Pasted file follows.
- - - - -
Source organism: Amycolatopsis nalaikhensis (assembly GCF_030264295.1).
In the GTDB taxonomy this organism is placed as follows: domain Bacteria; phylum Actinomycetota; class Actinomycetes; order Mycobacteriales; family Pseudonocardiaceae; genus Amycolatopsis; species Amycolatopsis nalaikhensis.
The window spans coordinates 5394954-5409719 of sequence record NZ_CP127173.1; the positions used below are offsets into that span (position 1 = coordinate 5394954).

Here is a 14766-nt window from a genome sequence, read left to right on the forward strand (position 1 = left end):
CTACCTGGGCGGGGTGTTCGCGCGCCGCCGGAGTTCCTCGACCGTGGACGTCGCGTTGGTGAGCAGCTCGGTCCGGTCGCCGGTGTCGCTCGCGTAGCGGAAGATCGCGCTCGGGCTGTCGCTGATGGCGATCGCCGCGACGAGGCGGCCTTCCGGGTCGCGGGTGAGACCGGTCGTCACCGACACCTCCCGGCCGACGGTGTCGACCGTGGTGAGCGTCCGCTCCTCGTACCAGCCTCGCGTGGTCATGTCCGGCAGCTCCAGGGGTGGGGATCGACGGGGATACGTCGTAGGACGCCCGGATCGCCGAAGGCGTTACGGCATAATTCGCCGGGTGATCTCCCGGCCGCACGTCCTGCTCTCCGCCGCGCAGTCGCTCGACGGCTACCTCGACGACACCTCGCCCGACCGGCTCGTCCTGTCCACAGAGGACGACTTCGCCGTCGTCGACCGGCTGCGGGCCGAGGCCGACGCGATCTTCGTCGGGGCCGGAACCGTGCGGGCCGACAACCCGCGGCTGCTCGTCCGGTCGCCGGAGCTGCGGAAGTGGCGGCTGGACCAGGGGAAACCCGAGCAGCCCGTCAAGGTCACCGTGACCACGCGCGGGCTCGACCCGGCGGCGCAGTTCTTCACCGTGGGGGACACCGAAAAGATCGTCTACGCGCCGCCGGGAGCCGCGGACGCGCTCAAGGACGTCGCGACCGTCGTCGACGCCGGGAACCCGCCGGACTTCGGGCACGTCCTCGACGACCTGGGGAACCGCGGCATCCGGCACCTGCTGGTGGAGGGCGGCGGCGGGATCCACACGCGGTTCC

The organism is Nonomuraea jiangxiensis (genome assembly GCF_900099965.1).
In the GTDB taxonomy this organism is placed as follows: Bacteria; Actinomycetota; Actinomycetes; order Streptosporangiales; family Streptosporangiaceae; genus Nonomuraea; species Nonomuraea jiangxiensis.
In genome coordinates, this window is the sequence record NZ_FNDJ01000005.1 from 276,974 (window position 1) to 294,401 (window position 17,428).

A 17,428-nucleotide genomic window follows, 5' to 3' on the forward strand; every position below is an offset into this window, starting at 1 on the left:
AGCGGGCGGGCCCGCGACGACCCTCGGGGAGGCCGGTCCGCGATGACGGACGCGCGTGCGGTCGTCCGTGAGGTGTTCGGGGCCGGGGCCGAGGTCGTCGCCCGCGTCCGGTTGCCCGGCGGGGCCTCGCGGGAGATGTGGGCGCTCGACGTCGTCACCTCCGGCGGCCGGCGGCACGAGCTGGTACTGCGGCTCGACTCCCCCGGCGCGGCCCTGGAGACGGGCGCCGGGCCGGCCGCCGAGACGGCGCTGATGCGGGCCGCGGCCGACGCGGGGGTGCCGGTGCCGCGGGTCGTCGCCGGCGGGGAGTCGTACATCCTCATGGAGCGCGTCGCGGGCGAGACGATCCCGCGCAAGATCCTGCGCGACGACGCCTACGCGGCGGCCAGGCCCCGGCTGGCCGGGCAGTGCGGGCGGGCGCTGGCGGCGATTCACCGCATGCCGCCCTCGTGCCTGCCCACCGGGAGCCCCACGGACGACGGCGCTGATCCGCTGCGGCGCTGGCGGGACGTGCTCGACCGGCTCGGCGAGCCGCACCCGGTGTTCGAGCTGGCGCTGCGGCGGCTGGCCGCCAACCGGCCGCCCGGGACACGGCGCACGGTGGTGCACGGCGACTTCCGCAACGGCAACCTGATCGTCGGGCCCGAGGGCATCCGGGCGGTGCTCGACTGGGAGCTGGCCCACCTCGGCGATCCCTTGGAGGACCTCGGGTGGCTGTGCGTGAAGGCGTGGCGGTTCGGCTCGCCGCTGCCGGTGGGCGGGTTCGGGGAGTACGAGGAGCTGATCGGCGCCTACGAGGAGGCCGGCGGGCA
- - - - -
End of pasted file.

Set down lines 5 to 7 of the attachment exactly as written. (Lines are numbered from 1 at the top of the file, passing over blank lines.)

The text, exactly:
CTACCTGGGCGGGGTGTTCGCGCGCCGCCGGAGTTCCTCGACCGTGGACGTCGCGTTGGTGAGCAGCTCGGTCCGGTCGCCGGTGTCGCTCGCGTAGCGGAAGATCGCGCTCGGGCTGTCGCTGATGGCGATCGCCGCGACGAGGCGGCCTTCCGGGTCGCGGGTGAGACCGGTCGTCACCGACACCTCCCGGCCGACGGTGTCGACCGTGGTGAGCGTCCGCTCCTCGTACCAGCCTCGCGTGGTCATGTCCGGCAGCTCCAGGGGTGGGGATCGACGGGGATACGTCGTAGGACGCCCGGATCGCCGAAGGCGTTACGGCATAATTCGCCGGGTGATCTCCCGGCCGCACGTCCTGCTCTCCGCCGCGCAGTCGCTCGACGGCTACCTCGACGACACCTCGCCCGACCGGCTCGTCCTGTCCACAGAGGACGACTTCGCCGTCGTCGACCGGCTGCGGGCCGAGGCCGACGCGATCTTCGTCGGGGCCGGAACCGTGCGGGCCGACAACCCGCGGCTGCTCGTCCGGTCGCCGGAGCTGCGGAAGTGGCGGCTGGACCAGGGGAAACCCGAGCAGCCCGTCAAGGTCACCGTGACCACGCGCGGGCTCGACCCGGCGGCGCAGTTCTTCACCGTGGGGGACACCGAAAAGATCGTCTACGCGCCGCCGGGAGCCGCGGACGCGCTCAAGGACGTCGCGACCGTCGTCGACGCCGGGAACCCGCCGGACTTCGGGCACGTCCTCGACGACCTGGGGAACCGCGGCATCCGGCACCTGCTGGTGGAGGGCGGCGGCGGGATCCACACGCGGTTCC

The organism is Nonomuraea jiangxiensis (genome assembly GCF_900099965.1).
In the GTDB taxonomy this organism is placed as follows: Bacteria; Actinomycetota; Actinomycetes; order Streptosporangiales; family Streptosporangiaceae; genus Nonomuraea; species Nonomuraea jiangxiensis.